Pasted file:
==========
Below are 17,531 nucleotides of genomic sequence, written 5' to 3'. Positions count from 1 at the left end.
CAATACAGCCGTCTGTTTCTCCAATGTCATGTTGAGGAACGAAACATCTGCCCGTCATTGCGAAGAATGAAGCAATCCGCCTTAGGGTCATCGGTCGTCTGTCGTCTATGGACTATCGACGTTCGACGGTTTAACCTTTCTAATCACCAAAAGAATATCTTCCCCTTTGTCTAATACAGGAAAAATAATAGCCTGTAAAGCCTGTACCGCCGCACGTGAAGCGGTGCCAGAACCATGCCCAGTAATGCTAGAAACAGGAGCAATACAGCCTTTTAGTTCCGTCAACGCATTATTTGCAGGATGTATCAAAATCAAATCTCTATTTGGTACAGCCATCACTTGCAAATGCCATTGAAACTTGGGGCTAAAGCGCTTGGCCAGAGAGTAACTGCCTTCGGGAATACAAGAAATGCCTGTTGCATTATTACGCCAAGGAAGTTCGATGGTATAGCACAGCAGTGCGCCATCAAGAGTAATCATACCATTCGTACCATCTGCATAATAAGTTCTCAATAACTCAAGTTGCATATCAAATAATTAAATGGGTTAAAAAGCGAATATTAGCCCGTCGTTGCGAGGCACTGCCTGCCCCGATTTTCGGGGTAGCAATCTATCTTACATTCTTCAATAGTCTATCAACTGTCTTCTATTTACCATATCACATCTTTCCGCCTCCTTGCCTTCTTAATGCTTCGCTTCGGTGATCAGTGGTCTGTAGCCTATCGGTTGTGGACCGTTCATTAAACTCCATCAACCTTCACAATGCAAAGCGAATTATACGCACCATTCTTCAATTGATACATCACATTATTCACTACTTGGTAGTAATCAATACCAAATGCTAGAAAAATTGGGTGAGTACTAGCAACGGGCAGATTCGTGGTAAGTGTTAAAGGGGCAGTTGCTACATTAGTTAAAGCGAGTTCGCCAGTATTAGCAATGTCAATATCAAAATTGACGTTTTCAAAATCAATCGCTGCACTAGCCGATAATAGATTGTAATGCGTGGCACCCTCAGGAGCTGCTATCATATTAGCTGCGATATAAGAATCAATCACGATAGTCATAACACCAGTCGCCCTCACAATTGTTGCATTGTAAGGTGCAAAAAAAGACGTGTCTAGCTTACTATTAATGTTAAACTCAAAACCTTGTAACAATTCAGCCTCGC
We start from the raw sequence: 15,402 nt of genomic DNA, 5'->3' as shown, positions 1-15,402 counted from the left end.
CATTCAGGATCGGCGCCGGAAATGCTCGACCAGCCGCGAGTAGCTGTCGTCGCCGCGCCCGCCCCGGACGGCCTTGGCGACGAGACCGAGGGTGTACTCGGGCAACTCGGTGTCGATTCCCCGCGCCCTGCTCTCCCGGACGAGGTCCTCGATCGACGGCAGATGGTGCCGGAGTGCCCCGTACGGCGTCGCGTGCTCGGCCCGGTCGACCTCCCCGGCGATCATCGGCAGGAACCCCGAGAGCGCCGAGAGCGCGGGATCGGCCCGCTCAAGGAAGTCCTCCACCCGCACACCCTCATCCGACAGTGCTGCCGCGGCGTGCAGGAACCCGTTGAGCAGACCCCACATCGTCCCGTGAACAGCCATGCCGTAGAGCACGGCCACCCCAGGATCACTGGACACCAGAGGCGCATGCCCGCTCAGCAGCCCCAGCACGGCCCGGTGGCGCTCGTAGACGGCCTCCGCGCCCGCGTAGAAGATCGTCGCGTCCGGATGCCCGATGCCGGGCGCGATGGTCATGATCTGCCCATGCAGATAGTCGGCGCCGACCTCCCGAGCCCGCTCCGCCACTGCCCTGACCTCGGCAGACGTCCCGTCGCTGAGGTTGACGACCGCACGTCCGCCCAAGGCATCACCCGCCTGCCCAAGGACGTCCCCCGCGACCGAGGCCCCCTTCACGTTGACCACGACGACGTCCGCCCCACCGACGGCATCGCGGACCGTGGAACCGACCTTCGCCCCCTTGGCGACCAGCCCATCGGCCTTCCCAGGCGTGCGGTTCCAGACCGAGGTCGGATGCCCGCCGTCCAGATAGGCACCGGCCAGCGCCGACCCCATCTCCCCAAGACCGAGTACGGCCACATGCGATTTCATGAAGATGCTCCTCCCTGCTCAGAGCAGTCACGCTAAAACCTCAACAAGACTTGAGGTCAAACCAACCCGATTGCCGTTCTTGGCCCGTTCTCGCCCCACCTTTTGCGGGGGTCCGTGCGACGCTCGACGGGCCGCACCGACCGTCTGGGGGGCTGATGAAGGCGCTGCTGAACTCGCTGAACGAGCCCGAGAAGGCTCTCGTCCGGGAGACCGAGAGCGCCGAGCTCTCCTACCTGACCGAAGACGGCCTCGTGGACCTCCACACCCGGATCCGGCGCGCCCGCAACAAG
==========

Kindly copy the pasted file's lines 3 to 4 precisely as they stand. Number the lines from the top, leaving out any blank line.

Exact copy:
We start from the raw sequence: 15,402 nt of genomic DNA, 5'->3' as shown, positions 1-15,402 counted from the left end.
CATTCAGGATCGGCGCCGGAAATGCTCGACCAGCCGCGAGTAGCTGTCGTCGCCGCGCCCGCCCCGGACGGCCTTGGCGACGAGACCGAGGGTGTACTCGGGCAACTCGGTGTCGATTCCCCGCGCCCTGCTCTCCCGGACGAGGTCCTCGATCGACGGCAGATGGTGCCGGAGTGCCCCGTACGGCGTCGCGTGCTCGGCCCGGTCGACCTCCCCGGCGATCATCGGCAGGAACCCCGAGAGCGCCGAGAGCGCGGGATCGGCCCGCTCAAGGAAGTCCTCCACCCGCACACCCTCATCCGACAGTGCTGCCGCGGCGTGCAGGAACCCGTTGAGCAGACCCCACATCGTCCCGTGAACAGCCATGCCGTAGAGCACGGCCACCCCAGGATCACTGGACACCAGAGGCGCATGCCCGCTCAGCAGCCCCAGCACGGCCCGGTGGCGCTCGTAGACGGCCTCCGCGCCCGCGTAGAAGATCGTCGCGTCCGGATGCCCGATGCCGGGCGCGATGGTCATGATCTGCCCATGCAGATAGTCGGCGCCGACCTCCCGAGCCCGCTCCGCCACTGCCCTGACCTCGGCAGACGTCCCGTCGCTGAGGTTGACGACCGCACGTCCGCCCAAGGCATCACCCGCCTGCCCAAGGACGTCCCCCGCGACCGAGGCCCCCTTCACGTTGACCACGACGACGTCCGCCCCACCGACGGCATCGCGGACCGTGGAACCGACCTTCGCCCCCTTGGCGACCAGCCCATCGGCCTTCCCAGGCGTGCGGTTCCAGACCGAGGTCGGATGCCCGCCGTCCAGATAGGCACCGGCCAGCGCCGACCCCATCTCCCCAAGACCGAGTACGGCCACATGCGATTTCATGAAGATGCTCCTCCCTGCTCAGAGCAGTCACGCTAAAACCTCAACAAGACTTGAGGTCAAACCAACCCGATTGCCGTTCTTGGCCCGTTCTCGCCCCACCTTTTGCGGGGGTCCGTGCGACGCTCGACGGGCCGCACCGACCGTCTGGGGGGCTGATGAAGGCGCTGCTGAACTCGCTGAACGAGCCCGAGAAGGCTCTCGTCCGGGAGACCGAGAGCGCCGAGCTCTCCTACCTGACCGAAGACGGCCTCGTGGACCTCCACACCCGGATCCGGCGCGCCCGCAACAAG